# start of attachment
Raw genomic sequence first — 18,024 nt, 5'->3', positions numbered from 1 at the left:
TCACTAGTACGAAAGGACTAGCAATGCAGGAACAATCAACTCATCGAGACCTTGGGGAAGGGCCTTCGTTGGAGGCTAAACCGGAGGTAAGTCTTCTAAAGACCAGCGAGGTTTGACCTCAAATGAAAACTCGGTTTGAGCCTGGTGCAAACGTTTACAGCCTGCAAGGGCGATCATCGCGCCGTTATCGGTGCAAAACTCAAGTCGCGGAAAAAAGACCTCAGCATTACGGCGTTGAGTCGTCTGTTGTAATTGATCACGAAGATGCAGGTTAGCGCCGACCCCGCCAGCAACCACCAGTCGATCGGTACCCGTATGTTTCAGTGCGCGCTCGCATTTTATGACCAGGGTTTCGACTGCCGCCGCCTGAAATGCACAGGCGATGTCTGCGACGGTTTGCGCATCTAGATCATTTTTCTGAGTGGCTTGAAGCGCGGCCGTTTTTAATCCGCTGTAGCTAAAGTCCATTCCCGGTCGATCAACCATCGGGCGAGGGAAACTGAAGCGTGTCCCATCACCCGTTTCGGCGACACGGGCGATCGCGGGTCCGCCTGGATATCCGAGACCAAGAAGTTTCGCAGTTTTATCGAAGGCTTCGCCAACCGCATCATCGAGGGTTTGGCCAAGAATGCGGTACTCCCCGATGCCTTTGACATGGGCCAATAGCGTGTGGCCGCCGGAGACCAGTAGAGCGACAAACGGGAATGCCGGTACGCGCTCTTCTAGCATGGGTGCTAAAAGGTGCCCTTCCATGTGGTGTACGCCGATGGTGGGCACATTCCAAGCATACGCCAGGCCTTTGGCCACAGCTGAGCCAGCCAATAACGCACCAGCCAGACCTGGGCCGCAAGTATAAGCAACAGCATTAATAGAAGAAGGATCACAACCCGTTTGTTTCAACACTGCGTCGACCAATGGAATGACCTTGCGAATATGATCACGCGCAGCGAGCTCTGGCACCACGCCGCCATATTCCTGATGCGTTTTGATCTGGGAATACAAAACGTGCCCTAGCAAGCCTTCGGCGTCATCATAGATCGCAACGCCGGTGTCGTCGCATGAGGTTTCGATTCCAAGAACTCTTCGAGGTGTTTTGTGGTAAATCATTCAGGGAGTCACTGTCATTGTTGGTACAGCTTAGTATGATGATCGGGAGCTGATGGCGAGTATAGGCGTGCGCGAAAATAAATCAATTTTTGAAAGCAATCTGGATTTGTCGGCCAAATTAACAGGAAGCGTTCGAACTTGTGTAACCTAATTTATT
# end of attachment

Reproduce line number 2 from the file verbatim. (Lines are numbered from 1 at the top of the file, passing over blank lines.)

TCACTAGTACGAAAGGACTAGCAATGCAGGAACAATCAACTCATCGAGACCTTGGGGAAGGGCCTTCGTTGGAGGCTAAACCGGAGGTAAGTCTTCTAAAGACCAGCGAGGTTTGACCTCAAATGAAAACTCGGTTTGAGCCTGGTGCAAACGTTTACAGCCTGCAAGGGCGATCATCGCGCCGTTATCGGTGCAAAACTCAAGTCGCGGAAAAAAGACCTCAGCATTACGGCGTTGAGTCGTCTGTTGTAATTGATCACGAAGATGCAGGTTAGCGCCGACCCCGCCAGCAACCACCAGTCGATCGGTACCCGTATGTTTCAGTGCGCGCTCGCATTTTATGACCAGGGTTTCGACTGCCGCCGCCTGAAATGCACAGGCGATGTCTGCGACGGTTTGCGCATCTAGATCATTTTTCTGAGTGGCTTGAAGCGCGGCCGTTTTTAATCCGCTGTAGCTAAAGTCCATTCCCGGTCGATCAACCATCGGGCGAGGGAAACTGAAGCGTGTCCCATCACCCGTTTCGGCGACACGGGCGATCGCGGGTCCGCCTGGATATCCGAGACCAAGAAGTTTCGCAGTTTTATCGAAGGCTTCGCCAACCGCATCATCGAGGGTTTGGCCAAGAATGCGGTACTCCCCGATGCCTTTGACATGGGCCAATAGCGTGTGGCCGCCGGAGACCAGTAGAGCGACAAACGGGAATGCCGGTACGCGCTCTTCTAGCATGGGTGCTAAAAGGTGCCCTTCCATGTGGTGTACGCCGATGGTGGGCACATTCCAAGCATACGCCAGGCCTTTGGCCACAGCTGAGCCAGCCAATAACGCACCAGCCAGACCTGGGCCGCAAGTATAAGCAACAGCATTAATAGAAGAAGGATCACAACCCGTTTGTTTCAACACTGCGTCGACCAATGGAATGACCTTGCGAATATGATCACGCGCAGCGAGCTCTGGCACCACGCCGCCATATTCCTGATGCGTTTTGATCTGGGAATACAAAACGTGCCCTAGCAAGCCTTCGGCGTCATCATAGATCGCAACGCCGGTGTCGTCGCATGAGGTTTCGATTCCAAGAACTCTTCGAGGTGTTTTGTGGTAAATCATTCAGGGAGTCACTGTCATTGTTGGTACAGCTTAGTATGATGATCGGGAGCTGATGGCGAGTATAGGCGTGCGCGAAAATAAATCAATTTTTGAAAGCAATCTGGATTTGTCGGCCAAATTAACAGGAAGCGTTCGAACTTGTGTAACCTAATTTATT